## What is the main idea of monetarism?

Monetarism is a macroeconomic theory which states that governments can foster economic stability by targeting the growth rate of the money supply. Essentially, it is a set of views based on the belief that the total amount of money in an economy is the primary determinant of economic growth.

**What is the rate of money growth?**

Now money demand grows over time primarily because the real economy grows over time (average real growth is about 2.5% per year on average). As Y grows individuals consume more and thus need more money to conduct transactions.

### Is the velocity of money constant?

According to the quantity theory of money, the general price level of goods and services is proportional to the money supply in an economy—assuming the level of real output is constant and the velocity of money is constant.

**What is the money-growth rule?**

In the other policy regime (we call it the money-growth rule) the government fixes the rate of growth of the money supply and adjusts the level of seigniorage as to satisfy its money growth rule. This model is a version of Friedman’s rule of a “constant growth of the money supply.”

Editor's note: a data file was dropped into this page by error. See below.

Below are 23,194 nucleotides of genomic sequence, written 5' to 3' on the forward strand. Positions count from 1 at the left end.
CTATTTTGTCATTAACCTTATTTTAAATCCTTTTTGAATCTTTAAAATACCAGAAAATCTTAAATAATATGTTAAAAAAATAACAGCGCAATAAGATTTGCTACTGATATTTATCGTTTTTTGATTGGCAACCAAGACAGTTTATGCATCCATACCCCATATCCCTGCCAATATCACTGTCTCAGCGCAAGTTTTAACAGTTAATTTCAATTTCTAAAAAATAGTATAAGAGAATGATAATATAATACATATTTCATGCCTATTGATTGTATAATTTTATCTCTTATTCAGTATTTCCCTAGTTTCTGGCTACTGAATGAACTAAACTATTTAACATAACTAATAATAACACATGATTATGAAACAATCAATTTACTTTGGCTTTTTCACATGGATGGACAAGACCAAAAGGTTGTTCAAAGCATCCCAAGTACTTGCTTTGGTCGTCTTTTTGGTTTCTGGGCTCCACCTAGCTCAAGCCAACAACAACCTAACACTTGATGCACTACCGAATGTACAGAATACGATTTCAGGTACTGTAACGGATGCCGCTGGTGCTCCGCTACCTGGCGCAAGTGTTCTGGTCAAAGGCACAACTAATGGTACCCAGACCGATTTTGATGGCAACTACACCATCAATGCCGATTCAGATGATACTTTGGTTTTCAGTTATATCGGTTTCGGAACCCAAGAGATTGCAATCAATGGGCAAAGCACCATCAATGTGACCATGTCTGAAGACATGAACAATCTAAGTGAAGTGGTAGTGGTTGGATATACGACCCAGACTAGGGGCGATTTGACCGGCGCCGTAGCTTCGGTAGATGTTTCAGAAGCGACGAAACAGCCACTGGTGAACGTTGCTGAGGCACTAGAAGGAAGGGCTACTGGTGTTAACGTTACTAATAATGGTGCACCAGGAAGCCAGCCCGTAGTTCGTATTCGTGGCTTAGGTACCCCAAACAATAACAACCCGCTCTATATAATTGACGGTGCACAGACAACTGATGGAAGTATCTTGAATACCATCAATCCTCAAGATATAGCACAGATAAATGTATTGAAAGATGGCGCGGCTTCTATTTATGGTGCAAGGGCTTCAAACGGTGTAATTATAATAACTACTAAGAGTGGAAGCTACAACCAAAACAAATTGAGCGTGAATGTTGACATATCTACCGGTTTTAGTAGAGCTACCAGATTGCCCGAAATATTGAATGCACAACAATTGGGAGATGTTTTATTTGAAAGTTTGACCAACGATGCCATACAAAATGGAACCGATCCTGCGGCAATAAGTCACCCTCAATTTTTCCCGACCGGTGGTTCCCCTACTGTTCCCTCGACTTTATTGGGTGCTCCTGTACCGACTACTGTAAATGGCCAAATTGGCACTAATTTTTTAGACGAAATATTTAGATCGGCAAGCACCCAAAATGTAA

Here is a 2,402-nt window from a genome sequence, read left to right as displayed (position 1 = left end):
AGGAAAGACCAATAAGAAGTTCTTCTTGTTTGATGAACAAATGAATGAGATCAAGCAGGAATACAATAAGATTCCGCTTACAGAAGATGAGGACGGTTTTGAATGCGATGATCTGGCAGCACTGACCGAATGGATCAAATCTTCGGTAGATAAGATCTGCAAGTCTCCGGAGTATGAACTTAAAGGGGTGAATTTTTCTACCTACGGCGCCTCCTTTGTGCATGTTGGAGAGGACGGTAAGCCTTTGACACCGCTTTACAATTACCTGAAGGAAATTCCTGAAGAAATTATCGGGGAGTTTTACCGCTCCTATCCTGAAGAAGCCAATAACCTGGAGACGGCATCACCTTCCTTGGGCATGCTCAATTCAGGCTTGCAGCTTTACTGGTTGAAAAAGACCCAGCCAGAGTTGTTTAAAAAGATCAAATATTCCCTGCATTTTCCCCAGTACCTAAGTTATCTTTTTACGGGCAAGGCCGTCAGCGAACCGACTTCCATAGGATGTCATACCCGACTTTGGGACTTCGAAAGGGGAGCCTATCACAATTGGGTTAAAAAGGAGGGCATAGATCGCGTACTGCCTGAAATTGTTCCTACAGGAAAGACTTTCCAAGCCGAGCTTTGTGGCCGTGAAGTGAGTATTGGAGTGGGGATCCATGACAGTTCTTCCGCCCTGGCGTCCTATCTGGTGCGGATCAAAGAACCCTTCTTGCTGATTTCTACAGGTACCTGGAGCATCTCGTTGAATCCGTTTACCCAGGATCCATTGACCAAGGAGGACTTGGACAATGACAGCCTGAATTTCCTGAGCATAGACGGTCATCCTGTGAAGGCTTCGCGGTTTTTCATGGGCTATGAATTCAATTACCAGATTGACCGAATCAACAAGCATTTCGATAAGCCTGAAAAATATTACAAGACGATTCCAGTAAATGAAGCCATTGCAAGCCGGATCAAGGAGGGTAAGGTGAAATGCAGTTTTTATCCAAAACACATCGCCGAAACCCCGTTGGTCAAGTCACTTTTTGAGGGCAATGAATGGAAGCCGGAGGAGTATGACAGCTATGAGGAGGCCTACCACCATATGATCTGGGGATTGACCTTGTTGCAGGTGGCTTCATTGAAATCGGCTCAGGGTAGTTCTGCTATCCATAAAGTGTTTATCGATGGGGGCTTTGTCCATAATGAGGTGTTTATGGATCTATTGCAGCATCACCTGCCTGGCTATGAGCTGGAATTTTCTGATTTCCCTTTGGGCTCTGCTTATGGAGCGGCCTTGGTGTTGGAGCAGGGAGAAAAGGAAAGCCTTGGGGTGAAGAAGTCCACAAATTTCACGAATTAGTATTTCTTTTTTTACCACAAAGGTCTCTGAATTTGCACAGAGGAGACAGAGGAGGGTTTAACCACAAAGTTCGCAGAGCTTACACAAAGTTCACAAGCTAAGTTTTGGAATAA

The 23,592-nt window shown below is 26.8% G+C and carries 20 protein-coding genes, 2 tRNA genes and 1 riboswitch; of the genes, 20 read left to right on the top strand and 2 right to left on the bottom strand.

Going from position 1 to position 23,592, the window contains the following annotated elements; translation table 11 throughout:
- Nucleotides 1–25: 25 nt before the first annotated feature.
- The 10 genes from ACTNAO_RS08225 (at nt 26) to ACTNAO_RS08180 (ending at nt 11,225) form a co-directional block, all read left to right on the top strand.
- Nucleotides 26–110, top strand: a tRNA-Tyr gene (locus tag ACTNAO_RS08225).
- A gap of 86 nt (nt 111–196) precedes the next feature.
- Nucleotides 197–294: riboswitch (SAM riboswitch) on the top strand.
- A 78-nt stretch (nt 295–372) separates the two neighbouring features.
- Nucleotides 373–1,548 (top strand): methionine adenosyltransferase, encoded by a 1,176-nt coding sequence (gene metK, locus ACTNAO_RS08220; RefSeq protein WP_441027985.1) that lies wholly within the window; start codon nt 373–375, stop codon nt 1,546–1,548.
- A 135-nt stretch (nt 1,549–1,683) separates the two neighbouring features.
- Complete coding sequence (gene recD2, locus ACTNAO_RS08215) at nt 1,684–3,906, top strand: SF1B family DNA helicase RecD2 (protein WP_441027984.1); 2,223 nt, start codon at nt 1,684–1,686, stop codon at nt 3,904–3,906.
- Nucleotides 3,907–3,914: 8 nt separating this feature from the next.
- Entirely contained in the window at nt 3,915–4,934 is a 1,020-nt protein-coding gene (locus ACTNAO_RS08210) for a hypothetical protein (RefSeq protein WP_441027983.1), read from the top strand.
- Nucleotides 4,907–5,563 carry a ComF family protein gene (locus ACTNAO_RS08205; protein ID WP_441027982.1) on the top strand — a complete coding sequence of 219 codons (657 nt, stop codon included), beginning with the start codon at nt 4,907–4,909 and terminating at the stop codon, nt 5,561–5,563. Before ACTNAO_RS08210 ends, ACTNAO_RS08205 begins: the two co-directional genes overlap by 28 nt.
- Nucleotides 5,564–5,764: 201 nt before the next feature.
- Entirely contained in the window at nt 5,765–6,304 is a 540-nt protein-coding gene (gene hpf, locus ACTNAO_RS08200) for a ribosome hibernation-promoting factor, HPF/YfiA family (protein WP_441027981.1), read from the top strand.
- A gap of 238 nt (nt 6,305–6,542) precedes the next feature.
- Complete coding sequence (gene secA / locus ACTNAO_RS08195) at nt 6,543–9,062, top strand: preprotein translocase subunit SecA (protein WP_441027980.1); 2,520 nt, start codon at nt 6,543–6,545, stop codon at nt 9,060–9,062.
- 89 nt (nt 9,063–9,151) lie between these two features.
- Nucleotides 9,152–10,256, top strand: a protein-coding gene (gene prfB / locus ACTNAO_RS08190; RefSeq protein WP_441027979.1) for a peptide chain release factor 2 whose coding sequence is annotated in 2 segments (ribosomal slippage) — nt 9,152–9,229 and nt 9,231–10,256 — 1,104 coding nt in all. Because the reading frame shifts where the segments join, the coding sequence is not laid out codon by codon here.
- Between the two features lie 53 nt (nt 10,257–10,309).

## What is the k-percent rule in economics?

Gross domestic product (GDP) is a metric that shows the percentage growth of all goods and services produced in an economy. In the United States, the typical GDP growth rate is 2-4%, based on historical averages. The K-Percent Rule would allow the level of money supply in the economy to grow with the GDP growth rate.

**What is Friedman’s k percent rule in economics?**

Friedman’s k-percent rule. Friedman’s k-percent rule is a monetary policy rule that the money supply should be increased by the central bank by a constant percentage rate every year, irrespective of business cycles.

### Why should the Central Bank follow an acyclical monetary policy?

He believed giving governments any flexibility in setting money growth would lead to inflation and therefore, the central bank should follow an acyclical monetary policy and expand the money supply at a constant rate, equivalent to the rate of growth of real GDP .